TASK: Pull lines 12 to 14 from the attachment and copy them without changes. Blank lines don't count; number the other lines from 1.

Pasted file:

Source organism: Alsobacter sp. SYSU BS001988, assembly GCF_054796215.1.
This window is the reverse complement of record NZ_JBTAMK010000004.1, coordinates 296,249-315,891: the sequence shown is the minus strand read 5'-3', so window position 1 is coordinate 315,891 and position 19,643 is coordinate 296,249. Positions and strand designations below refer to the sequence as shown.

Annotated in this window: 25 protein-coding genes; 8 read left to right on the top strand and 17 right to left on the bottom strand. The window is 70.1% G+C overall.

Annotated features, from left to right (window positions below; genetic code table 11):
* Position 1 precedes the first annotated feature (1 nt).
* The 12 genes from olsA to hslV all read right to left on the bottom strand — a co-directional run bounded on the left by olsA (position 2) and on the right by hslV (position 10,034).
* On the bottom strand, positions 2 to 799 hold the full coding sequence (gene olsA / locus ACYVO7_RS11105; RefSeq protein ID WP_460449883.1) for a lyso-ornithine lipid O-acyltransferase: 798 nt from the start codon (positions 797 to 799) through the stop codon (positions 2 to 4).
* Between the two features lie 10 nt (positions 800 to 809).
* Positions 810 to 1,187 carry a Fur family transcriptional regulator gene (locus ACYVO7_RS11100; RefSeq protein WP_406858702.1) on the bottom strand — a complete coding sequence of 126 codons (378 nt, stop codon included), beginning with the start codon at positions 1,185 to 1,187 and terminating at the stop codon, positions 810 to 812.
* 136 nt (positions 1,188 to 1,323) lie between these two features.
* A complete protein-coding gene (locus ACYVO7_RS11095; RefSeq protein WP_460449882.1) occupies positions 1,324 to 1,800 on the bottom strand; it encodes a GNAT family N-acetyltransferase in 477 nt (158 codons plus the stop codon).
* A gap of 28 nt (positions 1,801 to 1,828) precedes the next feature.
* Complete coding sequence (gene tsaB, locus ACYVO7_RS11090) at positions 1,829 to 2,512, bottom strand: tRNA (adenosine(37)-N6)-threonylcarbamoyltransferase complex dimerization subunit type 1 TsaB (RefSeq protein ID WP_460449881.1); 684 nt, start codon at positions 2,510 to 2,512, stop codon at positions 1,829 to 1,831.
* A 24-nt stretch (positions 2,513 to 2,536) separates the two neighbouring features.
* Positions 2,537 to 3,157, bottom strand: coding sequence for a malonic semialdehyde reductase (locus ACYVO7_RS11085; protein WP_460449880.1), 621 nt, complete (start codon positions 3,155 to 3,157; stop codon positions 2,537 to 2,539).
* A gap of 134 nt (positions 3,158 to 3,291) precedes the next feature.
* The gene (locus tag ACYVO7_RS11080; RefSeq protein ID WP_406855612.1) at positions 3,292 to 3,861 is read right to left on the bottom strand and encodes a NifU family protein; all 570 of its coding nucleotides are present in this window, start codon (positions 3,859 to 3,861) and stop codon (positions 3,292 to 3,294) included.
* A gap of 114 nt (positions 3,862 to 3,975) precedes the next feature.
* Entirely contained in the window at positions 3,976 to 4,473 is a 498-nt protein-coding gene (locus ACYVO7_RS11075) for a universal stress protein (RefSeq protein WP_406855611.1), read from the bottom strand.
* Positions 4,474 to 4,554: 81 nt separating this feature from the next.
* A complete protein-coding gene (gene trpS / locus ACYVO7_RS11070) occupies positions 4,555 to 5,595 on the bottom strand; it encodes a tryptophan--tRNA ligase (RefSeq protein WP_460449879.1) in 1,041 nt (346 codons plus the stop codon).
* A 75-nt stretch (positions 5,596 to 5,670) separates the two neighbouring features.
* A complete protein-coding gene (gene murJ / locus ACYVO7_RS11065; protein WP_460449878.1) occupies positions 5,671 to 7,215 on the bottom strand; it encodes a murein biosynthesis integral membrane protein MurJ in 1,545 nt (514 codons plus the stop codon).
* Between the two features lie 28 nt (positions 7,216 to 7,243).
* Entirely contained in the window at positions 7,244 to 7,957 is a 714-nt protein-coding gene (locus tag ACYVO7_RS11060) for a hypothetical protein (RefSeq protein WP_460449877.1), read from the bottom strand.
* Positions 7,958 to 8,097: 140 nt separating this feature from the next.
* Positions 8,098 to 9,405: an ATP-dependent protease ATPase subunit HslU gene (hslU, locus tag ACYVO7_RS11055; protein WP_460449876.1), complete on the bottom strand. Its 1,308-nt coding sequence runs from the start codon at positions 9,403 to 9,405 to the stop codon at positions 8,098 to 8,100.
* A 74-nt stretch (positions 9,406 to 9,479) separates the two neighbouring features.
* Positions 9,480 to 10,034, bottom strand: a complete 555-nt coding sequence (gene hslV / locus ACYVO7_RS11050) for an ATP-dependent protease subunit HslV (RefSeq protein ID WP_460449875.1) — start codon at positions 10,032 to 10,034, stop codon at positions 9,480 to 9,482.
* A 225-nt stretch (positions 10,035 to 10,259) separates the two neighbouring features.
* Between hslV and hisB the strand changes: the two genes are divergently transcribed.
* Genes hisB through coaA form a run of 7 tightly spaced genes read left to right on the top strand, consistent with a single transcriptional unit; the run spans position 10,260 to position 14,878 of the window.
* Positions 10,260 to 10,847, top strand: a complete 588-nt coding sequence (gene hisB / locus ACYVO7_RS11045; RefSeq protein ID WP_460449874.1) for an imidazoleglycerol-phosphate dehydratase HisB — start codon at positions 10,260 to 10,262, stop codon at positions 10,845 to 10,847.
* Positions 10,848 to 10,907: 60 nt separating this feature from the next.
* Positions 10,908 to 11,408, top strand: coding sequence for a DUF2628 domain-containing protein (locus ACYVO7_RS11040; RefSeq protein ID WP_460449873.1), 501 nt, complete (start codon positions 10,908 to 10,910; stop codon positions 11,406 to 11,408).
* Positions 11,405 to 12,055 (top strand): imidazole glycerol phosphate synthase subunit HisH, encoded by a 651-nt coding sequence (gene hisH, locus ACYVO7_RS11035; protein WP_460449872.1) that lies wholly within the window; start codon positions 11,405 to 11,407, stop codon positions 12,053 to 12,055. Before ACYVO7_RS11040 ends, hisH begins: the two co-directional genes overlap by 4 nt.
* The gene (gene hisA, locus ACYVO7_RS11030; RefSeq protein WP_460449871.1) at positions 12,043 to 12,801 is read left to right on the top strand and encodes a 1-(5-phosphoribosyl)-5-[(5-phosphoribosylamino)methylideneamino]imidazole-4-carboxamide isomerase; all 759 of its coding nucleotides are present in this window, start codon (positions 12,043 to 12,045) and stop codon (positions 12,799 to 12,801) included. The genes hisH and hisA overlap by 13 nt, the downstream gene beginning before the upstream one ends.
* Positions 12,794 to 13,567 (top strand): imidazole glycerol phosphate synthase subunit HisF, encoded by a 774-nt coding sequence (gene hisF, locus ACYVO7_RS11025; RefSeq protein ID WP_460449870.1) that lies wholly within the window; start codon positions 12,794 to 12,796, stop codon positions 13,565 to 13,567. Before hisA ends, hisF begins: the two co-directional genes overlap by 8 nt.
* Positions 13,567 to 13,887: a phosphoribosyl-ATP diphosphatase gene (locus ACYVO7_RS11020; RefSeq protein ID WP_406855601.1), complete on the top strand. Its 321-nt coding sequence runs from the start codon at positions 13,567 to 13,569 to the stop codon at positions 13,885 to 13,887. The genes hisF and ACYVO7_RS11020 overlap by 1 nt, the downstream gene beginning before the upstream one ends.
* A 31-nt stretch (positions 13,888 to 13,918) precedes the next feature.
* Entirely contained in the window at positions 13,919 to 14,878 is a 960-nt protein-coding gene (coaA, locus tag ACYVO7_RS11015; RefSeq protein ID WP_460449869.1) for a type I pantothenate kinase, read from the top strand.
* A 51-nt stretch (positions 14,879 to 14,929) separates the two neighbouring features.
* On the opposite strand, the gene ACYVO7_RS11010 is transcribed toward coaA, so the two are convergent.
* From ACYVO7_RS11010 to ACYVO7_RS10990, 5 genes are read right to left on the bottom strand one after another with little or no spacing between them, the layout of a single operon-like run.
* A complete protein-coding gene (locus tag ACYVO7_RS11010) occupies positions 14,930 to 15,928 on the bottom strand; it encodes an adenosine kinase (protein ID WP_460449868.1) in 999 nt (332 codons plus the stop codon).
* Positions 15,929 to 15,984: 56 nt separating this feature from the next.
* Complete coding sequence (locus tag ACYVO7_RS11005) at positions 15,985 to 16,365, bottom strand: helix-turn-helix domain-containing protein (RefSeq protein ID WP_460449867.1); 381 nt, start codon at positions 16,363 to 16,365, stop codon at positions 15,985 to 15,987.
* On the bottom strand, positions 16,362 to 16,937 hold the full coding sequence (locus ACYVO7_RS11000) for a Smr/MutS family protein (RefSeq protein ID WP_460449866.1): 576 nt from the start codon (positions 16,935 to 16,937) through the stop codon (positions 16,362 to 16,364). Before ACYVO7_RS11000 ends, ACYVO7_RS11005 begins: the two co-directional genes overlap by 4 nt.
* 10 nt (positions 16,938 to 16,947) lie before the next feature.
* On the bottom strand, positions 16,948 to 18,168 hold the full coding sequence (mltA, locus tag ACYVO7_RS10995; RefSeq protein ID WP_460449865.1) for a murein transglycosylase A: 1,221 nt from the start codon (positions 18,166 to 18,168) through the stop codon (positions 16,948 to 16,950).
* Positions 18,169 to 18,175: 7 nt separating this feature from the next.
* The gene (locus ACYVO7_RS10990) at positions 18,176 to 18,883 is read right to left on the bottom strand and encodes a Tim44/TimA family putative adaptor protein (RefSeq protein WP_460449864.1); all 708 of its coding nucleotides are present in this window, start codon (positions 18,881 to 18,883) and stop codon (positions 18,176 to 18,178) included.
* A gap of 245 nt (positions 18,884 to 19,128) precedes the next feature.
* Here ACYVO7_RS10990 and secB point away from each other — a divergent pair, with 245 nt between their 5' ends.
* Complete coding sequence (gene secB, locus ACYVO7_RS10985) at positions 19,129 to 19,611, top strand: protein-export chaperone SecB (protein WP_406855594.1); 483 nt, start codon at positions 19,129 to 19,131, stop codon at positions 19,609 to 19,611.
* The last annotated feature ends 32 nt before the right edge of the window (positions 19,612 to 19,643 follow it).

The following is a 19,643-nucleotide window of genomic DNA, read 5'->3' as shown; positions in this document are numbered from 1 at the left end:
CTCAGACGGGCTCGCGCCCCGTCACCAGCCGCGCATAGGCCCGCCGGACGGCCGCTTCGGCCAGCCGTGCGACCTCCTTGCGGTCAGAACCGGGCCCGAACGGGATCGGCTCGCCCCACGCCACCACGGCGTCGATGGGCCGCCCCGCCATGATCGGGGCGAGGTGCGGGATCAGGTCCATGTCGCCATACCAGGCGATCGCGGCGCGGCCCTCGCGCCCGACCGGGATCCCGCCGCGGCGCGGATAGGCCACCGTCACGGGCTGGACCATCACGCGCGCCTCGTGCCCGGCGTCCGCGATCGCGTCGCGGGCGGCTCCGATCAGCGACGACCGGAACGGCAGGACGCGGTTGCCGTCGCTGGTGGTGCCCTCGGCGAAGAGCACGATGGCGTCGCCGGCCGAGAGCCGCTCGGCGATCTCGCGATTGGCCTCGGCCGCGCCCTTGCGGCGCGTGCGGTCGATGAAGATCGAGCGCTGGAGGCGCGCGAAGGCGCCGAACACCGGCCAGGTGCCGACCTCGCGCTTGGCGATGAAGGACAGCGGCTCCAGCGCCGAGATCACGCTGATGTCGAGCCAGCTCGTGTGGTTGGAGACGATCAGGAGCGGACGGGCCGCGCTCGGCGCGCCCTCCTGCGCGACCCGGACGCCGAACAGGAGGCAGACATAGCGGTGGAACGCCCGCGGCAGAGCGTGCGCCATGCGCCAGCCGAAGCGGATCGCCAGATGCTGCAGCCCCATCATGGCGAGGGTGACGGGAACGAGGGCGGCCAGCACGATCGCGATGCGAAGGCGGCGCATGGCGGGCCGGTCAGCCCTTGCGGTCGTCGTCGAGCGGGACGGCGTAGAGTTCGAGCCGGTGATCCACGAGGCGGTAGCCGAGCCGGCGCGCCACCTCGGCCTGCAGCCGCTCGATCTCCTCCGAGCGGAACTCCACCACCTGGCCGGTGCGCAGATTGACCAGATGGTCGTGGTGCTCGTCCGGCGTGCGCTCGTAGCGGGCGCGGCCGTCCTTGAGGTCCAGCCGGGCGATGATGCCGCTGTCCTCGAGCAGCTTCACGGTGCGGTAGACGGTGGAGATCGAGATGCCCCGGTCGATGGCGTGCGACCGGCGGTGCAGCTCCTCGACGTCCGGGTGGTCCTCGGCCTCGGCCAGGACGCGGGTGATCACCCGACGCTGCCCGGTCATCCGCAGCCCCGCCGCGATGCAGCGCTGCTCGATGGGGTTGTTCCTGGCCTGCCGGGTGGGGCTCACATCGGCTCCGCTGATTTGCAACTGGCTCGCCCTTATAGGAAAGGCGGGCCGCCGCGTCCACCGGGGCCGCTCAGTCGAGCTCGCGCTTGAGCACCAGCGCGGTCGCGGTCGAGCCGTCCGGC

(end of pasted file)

* A gap of 28 nt (positions 1,801 to 1,828) precedes the next feature.
* Complete coding sequence (gene tsaB, locus ACYVO7_RS11090) at positions 1,829 to 2,512, bottom strand: tRNA (adenosine(37)-N6)-threonylcarbamoyltransferase complex dimerization subunit type 1 TsaB (RefSeq protein ID WP_460449881.1); 684 nt, start codon at positions 2,510 to 2,512, stop codon at positions 1,829 to 1,831.
* A 24-nt stretch (positions 2,513 to 2,536) separates the two neighbouring features.